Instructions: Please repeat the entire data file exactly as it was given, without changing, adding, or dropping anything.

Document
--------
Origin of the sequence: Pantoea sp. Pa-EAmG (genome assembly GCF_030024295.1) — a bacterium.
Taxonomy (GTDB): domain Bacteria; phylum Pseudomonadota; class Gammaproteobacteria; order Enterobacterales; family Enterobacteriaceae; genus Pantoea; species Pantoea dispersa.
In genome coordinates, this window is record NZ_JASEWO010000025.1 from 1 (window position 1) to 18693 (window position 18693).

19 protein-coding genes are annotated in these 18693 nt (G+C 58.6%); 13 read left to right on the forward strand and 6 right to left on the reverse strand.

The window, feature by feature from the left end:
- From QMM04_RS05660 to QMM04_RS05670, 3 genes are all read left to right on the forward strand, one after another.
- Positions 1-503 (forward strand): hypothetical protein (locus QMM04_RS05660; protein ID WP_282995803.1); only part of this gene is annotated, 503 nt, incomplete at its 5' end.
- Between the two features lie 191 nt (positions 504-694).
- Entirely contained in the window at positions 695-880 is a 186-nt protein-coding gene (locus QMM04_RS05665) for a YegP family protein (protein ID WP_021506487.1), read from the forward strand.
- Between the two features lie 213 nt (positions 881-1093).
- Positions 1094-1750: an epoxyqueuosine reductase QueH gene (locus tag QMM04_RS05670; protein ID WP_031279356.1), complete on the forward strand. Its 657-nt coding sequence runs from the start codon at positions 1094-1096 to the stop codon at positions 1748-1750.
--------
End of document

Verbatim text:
Origin of the sequence: Pantoea sp. Pa-EAmG (genome assembly GCF_030024295.1) — a bacterium.
Taxonomy (GTDB): domain Bacteria; phylum Pseudomonadota; class Gammaproteobacteria; order Enterobacterales; family Enterobacteriaceae; genus Pantoea; species Pantoea dispersa.
In genome coordinates, this window is record NZ_JASEWO010000025.1 from 1 (window position 1) to 18693 (window position 18693).

19 protein-coding genes are annotated in these 18693 nt (G+C 58.6%); 13 read left to right on the forward strand and 6 right to left on the reverse strand.

The window, feature by feature from the left end:
- From QMM04_RS05660 to QMM04_RS05670, 3 genes are all read left to right on the forward strand, one after another.
- Positions 1-503 (forward strand): hypothetical protein (locus QMM04_RS05660; protein ID WP_282995803.1); only part of this gene is annotated, 503 nt, incomplete at its 5' end.
- Between the two features lie 191 nt (positions 504-694).
- Entirely contained in the window at positions 695-880 is a 186-nt protein-coding gene (locus QMM04_RS05665) for a YegP family protein (protein ID WP_021506487.1), read from the forward strand.
- Between the two features lie 213 nt (positions 881-1093).
- Positions 1094-1750: an epoxyqueuosine reductase QueH gene (locus tag QMM04_RS05670; protein ID WP_031279356.1), complete on the forward strand. Its 657-nt coding sequence runs from the start codon at positions 1094-1096 to the stop codon at positions 1748-1750.